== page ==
Centre for Civic Education (CCE) previously sent directly to the authorities in the Government and Parliament of Montenegro, who are working on the draft Law on the Government, i.e. the draft Law on the Parliament, an initiative to prescribe the obligation of a medical examination for members of the Government (Prime minister, Vice PM, and ministers) and the Secretary-General, i.e for members of the Parliament, as well as those employed in the administration of the Parliament. This initiative has the strong support of the citizens of Montenegro.
Namely, a recent survey of public opinion, within the framework of the MNE Pulse, a joint initiative of the CCE and the DAMAR agency, indicated that 65.4% of citizens believe that it is necessary to legally prescribe the obligation of medical examinations of the highest public officials in the executive and legislative, which also includes special testing of the mental and psychological ability to perform these functions, and later regular unannounced testing for psychoactive substances. Only 16.6% of citizens have a negative position concerning this initiative, while around 18% cannot determine themselves.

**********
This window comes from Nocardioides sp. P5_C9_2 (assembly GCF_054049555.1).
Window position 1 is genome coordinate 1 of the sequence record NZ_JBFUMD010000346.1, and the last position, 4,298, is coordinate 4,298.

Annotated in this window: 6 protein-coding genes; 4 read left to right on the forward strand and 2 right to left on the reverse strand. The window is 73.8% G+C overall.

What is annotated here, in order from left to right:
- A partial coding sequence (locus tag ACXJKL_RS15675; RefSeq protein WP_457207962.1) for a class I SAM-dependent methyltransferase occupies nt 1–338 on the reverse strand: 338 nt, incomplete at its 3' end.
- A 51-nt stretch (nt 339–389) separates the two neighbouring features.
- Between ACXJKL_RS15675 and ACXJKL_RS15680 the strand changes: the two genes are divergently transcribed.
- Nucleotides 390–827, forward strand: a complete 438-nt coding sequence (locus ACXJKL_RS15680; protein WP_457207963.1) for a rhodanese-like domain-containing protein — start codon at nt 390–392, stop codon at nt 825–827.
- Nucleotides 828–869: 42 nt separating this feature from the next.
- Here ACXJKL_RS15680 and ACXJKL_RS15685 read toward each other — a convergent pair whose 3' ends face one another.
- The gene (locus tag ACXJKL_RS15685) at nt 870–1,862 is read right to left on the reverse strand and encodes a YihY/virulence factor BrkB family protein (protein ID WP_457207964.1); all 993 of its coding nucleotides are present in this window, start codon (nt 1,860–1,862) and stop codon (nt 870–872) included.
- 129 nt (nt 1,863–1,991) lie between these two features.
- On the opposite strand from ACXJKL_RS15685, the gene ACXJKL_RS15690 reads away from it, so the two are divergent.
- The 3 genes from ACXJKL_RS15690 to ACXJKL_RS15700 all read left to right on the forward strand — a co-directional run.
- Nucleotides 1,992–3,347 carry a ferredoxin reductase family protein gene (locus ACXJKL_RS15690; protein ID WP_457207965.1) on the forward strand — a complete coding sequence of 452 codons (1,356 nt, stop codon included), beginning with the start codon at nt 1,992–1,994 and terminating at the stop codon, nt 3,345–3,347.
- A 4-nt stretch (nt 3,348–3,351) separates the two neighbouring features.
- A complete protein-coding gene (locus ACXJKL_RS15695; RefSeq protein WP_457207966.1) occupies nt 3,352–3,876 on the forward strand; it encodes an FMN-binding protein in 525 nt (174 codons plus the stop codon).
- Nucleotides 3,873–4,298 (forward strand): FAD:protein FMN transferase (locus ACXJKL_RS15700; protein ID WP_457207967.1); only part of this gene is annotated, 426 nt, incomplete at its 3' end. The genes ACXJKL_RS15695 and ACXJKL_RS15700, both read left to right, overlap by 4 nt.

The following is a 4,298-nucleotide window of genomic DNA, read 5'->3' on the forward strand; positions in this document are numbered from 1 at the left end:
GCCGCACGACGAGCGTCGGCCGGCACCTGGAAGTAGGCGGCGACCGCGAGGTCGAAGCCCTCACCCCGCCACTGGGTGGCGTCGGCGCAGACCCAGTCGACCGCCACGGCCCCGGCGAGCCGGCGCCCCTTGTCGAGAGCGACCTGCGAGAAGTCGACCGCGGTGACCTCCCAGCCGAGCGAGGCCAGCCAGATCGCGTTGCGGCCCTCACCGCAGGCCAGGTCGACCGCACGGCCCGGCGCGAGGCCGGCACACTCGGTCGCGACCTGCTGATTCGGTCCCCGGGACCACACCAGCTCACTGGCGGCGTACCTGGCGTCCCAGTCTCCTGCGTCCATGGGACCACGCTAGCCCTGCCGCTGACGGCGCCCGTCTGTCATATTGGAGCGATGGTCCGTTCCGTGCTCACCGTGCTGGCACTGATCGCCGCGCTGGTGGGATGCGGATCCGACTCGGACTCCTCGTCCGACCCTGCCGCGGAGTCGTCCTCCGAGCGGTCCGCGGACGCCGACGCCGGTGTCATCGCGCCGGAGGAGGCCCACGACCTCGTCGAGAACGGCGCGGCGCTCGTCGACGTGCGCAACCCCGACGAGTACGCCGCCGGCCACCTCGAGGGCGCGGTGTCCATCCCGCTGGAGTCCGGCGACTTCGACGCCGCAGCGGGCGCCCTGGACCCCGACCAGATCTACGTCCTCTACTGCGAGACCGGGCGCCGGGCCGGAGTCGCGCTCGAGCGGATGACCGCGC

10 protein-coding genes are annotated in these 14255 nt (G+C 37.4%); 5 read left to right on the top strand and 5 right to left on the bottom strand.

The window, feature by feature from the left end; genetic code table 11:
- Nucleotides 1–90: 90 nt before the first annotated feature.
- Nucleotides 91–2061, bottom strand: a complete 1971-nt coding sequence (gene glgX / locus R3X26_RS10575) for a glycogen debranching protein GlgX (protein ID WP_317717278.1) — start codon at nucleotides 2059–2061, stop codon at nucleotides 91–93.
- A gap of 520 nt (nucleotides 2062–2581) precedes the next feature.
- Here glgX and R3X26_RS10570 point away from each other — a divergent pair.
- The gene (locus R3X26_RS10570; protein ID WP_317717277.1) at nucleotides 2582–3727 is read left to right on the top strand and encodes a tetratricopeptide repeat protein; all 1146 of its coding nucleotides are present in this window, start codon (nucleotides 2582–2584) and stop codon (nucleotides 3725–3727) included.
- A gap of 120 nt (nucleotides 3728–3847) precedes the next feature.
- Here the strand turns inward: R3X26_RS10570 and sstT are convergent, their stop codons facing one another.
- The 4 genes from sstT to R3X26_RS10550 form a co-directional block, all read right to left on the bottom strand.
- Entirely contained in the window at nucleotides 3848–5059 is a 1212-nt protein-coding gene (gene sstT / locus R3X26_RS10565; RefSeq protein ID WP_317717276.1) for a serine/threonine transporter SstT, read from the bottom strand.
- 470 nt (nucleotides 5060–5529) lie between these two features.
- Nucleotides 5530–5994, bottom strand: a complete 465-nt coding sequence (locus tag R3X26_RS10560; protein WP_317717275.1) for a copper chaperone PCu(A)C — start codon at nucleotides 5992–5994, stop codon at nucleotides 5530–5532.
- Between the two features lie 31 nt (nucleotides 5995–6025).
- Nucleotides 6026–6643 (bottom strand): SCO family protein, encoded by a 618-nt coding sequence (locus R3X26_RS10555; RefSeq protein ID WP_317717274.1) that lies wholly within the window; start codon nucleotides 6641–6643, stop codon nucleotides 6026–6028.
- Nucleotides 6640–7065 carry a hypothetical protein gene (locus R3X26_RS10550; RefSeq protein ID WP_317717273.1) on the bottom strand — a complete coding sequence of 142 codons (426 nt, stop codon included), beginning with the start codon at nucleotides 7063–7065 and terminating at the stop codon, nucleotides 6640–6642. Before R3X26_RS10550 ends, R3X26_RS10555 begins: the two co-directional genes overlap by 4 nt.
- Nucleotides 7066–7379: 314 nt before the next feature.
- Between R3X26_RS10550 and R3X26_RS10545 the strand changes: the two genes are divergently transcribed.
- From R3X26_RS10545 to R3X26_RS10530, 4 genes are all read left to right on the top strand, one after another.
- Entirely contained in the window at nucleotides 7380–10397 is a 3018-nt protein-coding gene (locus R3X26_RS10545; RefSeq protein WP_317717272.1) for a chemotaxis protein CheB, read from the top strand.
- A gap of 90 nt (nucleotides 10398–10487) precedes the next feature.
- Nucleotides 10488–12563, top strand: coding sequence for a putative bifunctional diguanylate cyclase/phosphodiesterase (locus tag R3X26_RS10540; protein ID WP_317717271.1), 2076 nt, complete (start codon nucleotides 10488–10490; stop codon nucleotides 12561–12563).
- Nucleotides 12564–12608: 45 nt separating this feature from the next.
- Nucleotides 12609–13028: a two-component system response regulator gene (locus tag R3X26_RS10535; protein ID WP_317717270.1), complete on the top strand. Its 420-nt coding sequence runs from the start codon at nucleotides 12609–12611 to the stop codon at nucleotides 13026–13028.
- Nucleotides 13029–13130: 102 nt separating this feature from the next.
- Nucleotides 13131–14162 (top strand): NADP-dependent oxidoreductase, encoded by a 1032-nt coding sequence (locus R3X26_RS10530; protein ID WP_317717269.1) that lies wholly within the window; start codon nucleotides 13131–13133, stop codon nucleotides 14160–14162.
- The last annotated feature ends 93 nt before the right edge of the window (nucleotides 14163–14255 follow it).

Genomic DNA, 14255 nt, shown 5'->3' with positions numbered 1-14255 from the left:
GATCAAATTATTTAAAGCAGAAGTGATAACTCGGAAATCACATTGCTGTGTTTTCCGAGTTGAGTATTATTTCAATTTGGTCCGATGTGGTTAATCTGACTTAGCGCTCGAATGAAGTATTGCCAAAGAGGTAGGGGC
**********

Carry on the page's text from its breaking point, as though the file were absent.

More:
CCE reminds that the obligation of a certificate of medical ability exists in the Law on Civil Servants and Employees, as there is no reason to exempt officials who make the most important decisions in the country from this type of check. Also, similar initiatives have been launched in the region, and some countries with developed democratic systems.
The CCE points out that there is no argument for the highest officials of the executive and legislative authorities to refuse this type of ability check, and the support of citizens to this initiative should be further mandatory.
Vasilije Radulović, Programme associate